26 Aug

Master Long Sentences With One Simple Technique

I did a guest post for the Authors Think Tank site foreverwriters.com on Wednesday. In it, I talk about how so many of us writers fear long sentences, and how we can overcome that fear by making long sentences that are gorgeously crafted and easy to follow.

Check out the post here or click on the image below.

Learn to master long sentences with one simple techniqueEnjoy!


15 Aug

Parts of a Metaphor

Metaphors have two parts: tenor and vehicle.

The tenor is the the subject of the metaphor.

The vehicle is the thing the subject is compared to.

Take a look at the image below for a couple examples.

Image showing examples of metaphors with parts clearly labeled.Similes are metaphors that use like or as between the tenor and the vehicle. For example:

My heart is like a singing bird

In this simile, Christina Rosetti compares a heart to a singing bird. Heart is the tenor, a singing bird is the vehicle. She could have written, My heart is a singing bird, but she didn’t take it that far. That’s why metaphors are more powerful than similes, which only declare a thing is like another, not the same.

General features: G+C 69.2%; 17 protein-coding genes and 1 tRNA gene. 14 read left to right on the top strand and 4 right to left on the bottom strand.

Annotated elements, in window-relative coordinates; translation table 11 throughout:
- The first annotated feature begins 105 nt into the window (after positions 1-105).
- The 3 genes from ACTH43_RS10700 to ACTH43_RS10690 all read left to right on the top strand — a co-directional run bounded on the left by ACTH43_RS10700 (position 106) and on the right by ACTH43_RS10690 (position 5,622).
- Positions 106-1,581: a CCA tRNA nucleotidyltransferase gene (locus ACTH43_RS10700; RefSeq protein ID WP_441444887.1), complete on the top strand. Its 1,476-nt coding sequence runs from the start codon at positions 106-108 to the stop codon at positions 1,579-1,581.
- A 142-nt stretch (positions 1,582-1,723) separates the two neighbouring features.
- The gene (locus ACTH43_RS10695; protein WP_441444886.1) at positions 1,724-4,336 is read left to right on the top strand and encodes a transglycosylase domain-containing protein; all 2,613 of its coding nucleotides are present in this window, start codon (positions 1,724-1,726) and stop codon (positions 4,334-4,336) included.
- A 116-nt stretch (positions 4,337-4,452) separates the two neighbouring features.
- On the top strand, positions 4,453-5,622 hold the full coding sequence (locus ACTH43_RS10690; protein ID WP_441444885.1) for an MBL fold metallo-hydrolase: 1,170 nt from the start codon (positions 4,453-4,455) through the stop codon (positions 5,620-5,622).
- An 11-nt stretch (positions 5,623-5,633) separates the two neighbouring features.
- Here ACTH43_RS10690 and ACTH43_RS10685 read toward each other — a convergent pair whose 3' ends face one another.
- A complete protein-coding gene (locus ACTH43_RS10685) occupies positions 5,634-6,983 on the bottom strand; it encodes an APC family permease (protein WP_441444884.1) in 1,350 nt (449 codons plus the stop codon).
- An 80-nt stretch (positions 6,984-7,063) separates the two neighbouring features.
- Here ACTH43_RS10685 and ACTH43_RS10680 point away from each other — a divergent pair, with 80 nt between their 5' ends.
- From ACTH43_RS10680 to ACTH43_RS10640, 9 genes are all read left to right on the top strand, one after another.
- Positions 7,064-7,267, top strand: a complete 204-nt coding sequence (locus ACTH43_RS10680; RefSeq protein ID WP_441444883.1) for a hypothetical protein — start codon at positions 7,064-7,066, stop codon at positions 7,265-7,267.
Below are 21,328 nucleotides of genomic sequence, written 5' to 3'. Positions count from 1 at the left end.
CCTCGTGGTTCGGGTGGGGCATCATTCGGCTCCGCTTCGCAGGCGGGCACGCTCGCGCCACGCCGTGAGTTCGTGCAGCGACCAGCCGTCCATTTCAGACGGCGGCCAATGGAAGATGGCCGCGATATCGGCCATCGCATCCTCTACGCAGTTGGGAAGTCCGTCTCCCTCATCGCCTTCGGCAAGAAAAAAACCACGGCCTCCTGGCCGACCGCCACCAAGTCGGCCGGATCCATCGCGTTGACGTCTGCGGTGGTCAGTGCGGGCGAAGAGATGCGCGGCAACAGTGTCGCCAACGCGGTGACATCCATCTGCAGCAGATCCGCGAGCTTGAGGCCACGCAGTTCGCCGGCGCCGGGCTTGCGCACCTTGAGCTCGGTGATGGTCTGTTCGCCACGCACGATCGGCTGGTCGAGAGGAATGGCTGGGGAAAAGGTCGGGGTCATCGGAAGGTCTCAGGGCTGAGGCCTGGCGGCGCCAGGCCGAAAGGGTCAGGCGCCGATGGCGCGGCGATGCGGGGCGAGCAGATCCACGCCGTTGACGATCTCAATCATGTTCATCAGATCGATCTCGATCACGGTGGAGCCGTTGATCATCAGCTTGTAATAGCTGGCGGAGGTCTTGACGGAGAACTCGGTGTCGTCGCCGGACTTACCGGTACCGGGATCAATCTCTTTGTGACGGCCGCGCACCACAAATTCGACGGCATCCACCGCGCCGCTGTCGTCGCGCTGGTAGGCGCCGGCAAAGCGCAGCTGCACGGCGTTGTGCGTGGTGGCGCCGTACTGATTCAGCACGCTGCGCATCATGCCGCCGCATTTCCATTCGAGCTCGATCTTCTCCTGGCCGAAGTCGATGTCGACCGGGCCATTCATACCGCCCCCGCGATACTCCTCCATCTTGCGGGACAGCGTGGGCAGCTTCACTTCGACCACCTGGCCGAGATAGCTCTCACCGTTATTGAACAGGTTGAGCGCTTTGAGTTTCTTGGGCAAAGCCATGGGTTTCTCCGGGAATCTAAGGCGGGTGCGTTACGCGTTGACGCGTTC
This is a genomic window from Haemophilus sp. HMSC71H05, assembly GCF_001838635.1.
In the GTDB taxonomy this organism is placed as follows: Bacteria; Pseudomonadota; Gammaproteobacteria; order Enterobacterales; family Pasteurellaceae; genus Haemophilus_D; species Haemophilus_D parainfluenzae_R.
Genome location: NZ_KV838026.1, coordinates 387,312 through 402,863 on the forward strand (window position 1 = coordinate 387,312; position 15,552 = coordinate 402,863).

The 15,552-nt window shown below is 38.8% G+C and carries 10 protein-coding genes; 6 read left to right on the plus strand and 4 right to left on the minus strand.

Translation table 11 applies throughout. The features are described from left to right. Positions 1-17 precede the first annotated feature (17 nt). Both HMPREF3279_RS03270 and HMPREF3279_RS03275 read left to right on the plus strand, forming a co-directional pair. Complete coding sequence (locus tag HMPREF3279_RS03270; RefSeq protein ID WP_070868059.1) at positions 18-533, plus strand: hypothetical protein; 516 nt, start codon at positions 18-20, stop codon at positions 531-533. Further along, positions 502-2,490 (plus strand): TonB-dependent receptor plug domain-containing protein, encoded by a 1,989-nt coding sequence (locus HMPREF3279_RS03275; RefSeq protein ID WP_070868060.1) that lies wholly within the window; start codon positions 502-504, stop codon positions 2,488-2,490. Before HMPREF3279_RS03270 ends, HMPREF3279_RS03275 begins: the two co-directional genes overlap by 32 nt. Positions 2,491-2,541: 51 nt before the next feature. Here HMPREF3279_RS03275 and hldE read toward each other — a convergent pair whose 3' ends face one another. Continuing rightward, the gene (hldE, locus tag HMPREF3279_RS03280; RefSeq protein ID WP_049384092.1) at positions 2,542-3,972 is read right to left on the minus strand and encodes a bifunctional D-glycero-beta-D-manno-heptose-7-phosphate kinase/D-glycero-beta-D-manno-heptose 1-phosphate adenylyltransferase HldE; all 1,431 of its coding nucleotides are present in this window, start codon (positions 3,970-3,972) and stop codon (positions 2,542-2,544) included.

Other types of metaphors are (definitions from Google search):

Metonymy – the substitution of the name of an attribute or adjunct for that of the thing meant, for example suit for business executive, or the track for horse racing.

Synechdoche – a figure of speech in which a part is made to represent the whole or vice versa, as in Cleveland won by six runs (meaning “Cleveland’s baseball team”).

Personification – the attribution of a personal nature or human characteristics to something nonhuman

Who cares, right? Well, if you’re trying to fix a mixed metaphor, it helps to know which part seems off. Does the problem lie with the tenor or is it the vehicle?